Suspending Citizenship Applications Due to Cessation Hearings

Meurrens LawCitizenship Applications and Revocations

Until recently, the Government of Canada adopted a very aggressive approach regarding the initiation of cessation applications against permanent residents who are protected persons. The reason is because since 2012 people who lose their protected person status for any of the following reasons also lose their permanent resident status:

  1. the person has voluntarily re-availed himself or herself of the protection of their country of nationality;
  2. the person has voluntarily reacquired their nationality;
  3. the person has acquired a new nationality and enjoys the protection of that new nationality; and
  4. the person has voluntarily become re-established in the country that the person left before claiming refugee status in Canada.

Several permanent residents with citizenship applications in processing have been affected by cessation applications.  In Godinez Ovalle v. Canada (Citizenship and Immigration), the Federal Court rather bluntly told both Immigration, Refugees and Citizenship Canada (“IRCC“) and the Canada Border Services Agency (“CBSA“) that they were out of line, and even called their approach “inhumane.”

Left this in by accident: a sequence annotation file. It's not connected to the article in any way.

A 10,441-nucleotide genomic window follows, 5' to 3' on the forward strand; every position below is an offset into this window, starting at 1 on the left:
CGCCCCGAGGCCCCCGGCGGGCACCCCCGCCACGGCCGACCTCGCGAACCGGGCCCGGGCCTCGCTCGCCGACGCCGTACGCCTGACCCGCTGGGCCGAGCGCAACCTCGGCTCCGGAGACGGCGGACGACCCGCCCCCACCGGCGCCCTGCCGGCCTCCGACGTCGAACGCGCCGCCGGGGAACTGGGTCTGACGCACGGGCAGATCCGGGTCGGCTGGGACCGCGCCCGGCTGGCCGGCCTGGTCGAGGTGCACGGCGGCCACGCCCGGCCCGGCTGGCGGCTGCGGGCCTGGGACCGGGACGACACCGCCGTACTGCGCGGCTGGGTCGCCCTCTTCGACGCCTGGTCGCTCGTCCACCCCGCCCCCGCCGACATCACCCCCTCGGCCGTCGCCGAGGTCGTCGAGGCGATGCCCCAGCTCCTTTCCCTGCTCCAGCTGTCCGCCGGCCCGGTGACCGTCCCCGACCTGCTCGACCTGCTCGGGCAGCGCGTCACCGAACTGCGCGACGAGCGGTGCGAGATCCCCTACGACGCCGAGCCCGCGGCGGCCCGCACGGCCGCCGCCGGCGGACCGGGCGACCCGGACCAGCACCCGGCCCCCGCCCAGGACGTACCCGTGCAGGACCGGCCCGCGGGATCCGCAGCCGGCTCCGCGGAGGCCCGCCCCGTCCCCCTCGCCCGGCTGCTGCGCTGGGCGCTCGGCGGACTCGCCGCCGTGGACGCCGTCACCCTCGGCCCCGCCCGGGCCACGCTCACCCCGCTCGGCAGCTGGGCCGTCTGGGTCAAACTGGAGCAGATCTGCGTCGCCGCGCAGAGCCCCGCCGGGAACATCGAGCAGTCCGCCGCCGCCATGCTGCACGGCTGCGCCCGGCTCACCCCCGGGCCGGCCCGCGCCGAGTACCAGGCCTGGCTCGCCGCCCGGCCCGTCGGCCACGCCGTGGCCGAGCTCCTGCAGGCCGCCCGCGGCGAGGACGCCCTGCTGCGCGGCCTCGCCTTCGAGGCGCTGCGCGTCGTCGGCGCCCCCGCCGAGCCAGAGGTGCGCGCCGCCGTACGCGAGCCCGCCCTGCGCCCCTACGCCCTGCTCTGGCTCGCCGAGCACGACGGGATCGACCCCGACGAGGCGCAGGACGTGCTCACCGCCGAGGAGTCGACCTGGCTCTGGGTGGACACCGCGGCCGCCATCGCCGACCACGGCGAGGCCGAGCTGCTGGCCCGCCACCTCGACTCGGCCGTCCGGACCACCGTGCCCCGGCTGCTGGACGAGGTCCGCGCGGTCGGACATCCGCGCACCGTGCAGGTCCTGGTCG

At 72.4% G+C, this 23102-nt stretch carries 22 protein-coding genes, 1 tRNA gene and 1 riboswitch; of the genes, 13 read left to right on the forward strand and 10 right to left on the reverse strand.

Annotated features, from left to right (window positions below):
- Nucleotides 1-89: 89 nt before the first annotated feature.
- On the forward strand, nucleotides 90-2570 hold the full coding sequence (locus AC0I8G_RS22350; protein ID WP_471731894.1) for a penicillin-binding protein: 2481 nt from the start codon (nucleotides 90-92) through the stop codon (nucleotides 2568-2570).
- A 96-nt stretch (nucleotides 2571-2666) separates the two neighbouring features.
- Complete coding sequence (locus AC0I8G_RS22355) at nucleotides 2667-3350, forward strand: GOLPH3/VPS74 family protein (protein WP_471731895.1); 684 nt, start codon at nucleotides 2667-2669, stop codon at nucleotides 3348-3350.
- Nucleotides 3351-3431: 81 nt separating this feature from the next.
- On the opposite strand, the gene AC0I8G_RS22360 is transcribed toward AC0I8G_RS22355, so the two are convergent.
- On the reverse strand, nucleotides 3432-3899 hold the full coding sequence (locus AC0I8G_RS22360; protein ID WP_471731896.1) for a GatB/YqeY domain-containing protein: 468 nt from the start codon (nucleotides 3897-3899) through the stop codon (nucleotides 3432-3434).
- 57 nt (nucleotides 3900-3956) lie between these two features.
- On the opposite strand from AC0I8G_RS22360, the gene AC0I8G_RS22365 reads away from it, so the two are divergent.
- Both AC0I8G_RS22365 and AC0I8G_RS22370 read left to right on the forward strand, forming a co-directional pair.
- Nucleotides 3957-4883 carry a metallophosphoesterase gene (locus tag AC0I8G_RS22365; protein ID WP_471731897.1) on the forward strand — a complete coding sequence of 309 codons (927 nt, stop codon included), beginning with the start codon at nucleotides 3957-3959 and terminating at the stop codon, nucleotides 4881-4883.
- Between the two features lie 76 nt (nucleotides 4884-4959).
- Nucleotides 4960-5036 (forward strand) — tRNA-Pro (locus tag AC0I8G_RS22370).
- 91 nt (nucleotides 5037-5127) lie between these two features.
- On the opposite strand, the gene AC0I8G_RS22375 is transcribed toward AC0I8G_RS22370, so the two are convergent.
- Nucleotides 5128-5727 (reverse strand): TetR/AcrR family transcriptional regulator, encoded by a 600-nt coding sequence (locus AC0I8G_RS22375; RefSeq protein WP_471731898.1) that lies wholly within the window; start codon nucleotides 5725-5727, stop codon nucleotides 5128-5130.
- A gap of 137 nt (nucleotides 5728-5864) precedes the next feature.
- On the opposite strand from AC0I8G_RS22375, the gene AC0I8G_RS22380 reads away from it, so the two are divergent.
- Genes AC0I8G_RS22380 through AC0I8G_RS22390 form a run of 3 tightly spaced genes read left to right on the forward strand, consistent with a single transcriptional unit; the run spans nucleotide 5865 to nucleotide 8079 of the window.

Ultimately, however, the Federal Court of Appeal in 2017 determined that IRCC can indeed suspend the processing of citizenship applications while cessation proceedings are underway.

A brief summary of the facts in Godinez Ovalle as reproduced from paragraphs 2-8 of the decision are as follows:

The Applicant arrived in Canada with his family in May 2002. They received refugee status in October 2003. The Applicant became a permanent resident in June 2005.

The Applicant applied for Canadian citizenship in April 2012. He attended an interview with a CIC officer in February 2014. He says that he was told that his application was being referred to a citizenship judge to make a final decision.